1. Again, words matter
In the How to be an Ally: Sexual Identification article, Alex Cross touched on the importance of word choice:
“People with diverse genders or diverse sexual orientations deserve to be people first, and anytime we strip away the personhood form an oppressed group, we give permission to dislike or to hate.”
The same idea applies to people with disabilities. Be conscious of saying someone is disabled because you’re directly tying that trait to their person. Your language must be structured to put the person first, not the person’s identity.
2. See people AND their differences, but not FOR their differences
It’s important to see people’s disabilities and acknowledge that they exist so you can be aware of how their experiences might be different from your own. For example, in the story that Logan mentioned about have trouble getting into one of the campus buildings, his advisor acted as an ally by recognizing his disability, and using her influence to make the change.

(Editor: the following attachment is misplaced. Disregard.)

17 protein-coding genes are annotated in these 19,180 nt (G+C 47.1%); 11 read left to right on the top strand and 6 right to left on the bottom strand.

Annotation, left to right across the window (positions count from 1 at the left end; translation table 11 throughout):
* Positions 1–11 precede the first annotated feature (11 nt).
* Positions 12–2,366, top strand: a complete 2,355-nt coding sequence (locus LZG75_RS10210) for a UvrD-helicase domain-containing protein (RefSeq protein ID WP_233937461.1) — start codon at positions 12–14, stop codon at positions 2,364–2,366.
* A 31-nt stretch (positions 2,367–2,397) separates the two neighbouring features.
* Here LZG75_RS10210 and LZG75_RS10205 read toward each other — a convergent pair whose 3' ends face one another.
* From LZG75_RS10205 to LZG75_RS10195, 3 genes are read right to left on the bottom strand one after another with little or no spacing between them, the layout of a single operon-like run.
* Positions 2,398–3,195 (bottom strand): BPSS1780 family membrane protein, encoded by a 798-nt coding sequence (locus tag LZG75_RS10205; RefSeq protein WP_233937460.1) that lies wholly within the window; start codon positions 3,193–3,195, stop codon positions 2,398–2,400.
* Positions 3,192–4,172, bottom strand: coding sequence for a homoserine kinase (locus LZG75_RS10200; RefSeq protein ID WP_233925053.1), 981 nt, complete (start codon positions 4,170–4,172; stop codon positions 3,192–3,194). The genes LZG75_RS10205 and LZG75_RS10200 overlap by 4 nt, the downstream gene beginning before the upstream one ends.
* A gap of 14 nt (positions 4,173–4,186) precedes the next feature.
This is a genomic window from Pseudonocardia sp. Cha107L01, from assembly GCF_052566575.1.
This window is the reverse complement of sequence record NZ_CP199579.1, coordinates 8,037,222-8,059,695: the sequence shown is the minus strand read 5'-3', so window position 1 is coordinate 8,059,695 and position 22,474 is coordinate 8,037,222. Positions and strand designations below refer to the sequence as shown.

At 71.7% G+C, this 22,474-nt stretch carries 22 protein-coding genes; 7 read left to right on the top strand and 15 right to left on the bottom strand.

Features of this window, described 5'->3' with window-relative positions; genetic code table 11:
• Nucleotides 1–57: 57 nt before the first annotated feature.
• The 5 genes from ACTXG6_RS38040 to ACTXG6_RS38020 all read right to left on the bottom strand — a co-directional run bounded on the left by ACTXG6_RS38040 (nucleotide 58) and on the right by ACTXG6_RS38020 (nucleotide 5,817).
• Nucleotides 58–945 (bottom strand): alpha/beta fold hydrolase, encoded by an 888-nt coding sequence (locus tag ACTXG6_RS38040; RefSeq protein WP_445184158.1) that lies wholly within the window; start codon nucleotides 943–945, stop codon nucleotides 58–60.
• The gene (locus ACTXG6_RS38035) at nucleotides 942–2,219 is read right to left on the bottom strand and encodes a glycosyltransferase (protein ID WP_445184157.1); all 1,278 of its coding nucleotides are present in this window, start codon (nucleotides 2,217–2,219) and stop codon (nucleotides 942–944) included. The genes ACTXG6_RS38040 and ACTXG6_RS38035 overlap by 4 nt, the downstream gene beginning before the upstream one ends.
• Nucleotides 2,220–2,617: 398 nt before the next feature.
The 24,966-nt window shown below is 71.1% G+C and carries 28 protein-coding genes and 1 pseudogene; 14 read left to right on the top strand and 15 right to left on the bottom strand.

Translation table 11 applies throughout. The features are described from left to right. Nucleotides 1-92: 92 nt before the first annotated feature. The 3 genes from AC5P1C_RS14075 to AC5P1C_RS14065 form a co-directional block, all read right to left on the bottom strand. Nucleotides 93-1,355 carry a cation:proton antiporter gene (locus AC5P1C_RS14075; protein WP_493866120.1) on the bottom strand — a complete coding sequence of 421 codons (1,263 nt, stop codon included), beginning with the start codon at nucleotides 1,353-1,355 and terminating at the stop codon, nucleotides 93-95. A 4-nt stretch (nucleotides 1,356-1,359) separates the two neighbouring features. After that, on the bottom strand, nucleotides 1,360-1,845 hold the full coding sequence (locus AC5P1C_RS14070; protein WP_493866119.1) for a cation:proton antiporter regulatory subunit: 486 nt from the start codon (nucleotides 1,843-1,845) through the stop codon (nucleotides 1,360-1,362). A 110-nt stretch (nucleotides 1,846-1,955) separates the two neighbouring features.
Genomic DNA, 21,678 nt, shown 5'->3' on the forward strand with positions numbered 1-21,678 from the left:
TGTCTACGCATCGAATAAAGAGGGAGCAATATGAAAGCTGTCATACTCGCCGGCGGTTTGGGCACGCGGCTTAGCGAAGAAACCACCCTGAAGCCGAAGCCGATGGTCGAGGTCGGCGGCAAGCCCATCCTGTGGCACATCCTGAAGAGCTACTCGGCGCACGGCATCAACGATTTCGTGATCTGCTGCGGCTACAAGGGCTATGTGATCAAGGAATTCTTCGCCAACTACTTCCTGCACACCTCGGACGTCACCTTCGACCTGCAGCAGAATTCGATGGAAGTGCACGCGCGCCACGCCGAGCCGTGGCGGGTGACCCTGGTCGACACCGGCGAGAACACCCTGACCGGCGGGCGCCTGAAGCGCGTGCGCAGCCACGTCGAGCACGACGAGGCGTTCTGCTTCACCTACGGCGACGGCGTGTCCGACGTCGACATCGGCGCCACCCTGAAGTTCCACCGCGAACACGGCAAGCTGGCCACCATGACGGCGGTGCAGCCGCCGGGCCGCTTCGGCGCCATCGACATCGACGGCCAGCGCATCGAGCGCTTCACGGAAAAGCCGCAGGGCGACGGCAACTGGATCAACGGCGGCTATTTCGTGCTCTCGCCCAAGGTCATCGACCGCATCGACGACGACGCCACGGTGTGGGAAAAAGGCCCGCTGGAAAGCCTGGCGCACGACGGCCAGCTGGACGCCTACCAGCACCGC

However, while it’s important to acknowledge people’s differences and avoid phrases like ‘I don’t see color,’ you should not let that difference define that person in your perspective.
3. Your help isn’t always needed
For minorities, there are some things that we historically have not been able to do or that we have not been expected to do, so we like to take advantage of those opportunities when we have them. Having someone from the majority stepping in to almost take opportunity away from us, regardless of whether their behavior is well-intentioned or not, can be the opposite of allyship. For Logan, it’s helping him up the stairs when he doesn’t need it. Other examples might be a man offering unnecessary advice to a woman on how to use gym equipment, or a younger employee gesturing to an older employee on how to use a certain technology. As an ally, it’s important to ask people if they need help before jumping to aid, and to be ready to sit back if the person says they don’t need help.